As the threshold for the 2020 elections approaches, the growing political divide between the Republican and the Democratic parties casts a shadow over the next generation of American voters. It also calls into question the influence that outrage tactics have on the future population.
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Integration of Technology
Political polarization was initially fundamental to the United States’ growth as a nation. The divided ideologies acted as a catalyst, allowing juxtaposing beliefs regarding the United States to shape how citizens wanted the nation governed. However, as the United States turned a corner into the 21st century, the integration of mass media into the foundations of political campaigns allowed candidates to influence the population on a far more eclectic scale. Facebook was a staple of the 2012 elections--primarily utilized to encourage grassroots fundraising--but the same social media platform that was initially used to garner campaign funds in 2012 was quickly transformed by 2016 to become host to a different type of campaign tactic: outrage.
Basics of Outrage Tactics
Outrage tactics are not unique to the 21st century; the origin is predominantly marked by the 18th century when libel lawsuits were an increasingly common phenomenon. Most recently, however, the gap in political ideologies has fostered an environment where outrage tactics are utilized by both parties to misrepresent what the opposing platform stands for.
Feminism has arguably been the most targeted cause for perpetrated outrage, evident by social media posts claiming women want Santa Claus and crosswalk icons to be female. These are manufactured stories, advertised in an attempt to discredit what feminism actually stands for and indicative of the ever-widening gap between the parties. Feminism is not relegated to the Republican or Democratic party; but when a Democratic candidate advocates for feminism, outrage tactics against feminism can be employed to outline that the candidate is one whose platform is comprised of insignificant issues such as making Santa Claus female.
Factoring Into Gen-Z
The role of Gen-Z is rapidly impending as 2020 brings with it the new wave of voters. Apart from being the youngest generation of voters, Gen-Z is also the most technologically adept generation and therefore is exposed to the most amount of outrage tactics on social media. The hostility of the growing political gap entails targeted outrage approaches from each side to the other, with newer Gen-Z members caught in the middle. People derive their political identity through what they observe around them, and mass onslaughts of marginalization-driven campaigns can twist someone who is not yet politically fluent into believing lies regarding the parties. Occasional Democratic campaigns have claimed Republicans are racist, whereas a Republican campaign asserts that Democrats prioritize feelings over the good of the country.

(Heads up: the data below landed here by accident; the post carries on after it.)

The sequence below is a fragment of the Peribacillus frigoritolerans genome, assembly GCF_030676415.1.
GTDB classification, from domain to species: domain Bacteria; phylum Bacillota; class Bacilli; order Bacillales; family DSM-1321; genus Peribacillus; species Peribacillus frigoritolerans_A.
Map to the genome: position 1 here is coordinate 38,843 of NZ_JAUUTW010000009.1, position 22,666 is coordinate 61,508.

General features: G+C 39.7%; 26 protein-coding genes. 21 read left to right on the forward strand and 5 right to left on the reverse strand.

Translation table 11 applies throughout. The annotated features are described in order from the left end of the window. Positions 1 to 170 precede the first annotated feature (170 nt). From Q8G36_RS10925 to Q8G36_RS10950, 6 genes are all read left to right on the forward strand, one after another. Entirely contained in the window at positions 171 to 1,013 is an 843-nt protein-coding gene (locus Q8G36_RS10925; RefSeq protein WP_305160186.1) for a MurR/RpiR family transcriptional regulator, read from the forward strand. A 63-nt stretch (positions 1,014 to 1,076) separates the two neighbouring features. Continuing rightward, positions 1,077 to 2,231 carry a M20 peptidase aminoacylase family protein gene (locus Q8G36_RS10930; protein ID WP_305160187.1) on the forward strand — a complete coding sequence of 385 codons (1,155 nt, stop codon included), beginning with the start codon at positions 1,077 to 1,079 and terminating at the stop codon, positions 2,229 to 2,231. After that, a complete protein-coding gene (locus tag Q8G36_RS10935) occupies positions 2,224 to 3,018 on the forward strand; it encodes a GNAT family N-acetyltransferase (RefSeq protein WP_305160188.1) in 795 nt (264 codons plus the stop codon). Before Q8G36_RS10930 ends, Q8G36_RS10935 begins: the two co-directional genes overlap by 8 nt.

Both parties assert equally legitimate beliefs. Yet with the rise in outrage tactics from both sides, Gen-Z voters may be falsely coerced into believing lies about the other party. It should also be noted that the adolescent years are the time when individuals discover their identities; and as such, they are the most influential time of someone’s life. Mass media, academics, home life, and a myriad of additional circumstances factor into how a person politically leans. And with the onslaught of false tactics painting out each side to be immoral, Gen-Z voters--who will shortly be deciding the future of America’s leadership--are left at the mercy of outrage tactics, potentially unable to discern the stereotypes of Republicans and Democrats from a party’s actual platform.
Colleen is an avid journalist and sophomore at Langley High School in McLean, Virginia. Apart from playing viola and competing in Model United Nations, Colleen additionally pursues ways to intertwine her journalistic passions with mental health advocacy for more integrated awareness. Outside of school, she serves as a Mentor for Global Classrooms DC and advocates for the International OCD Foundation.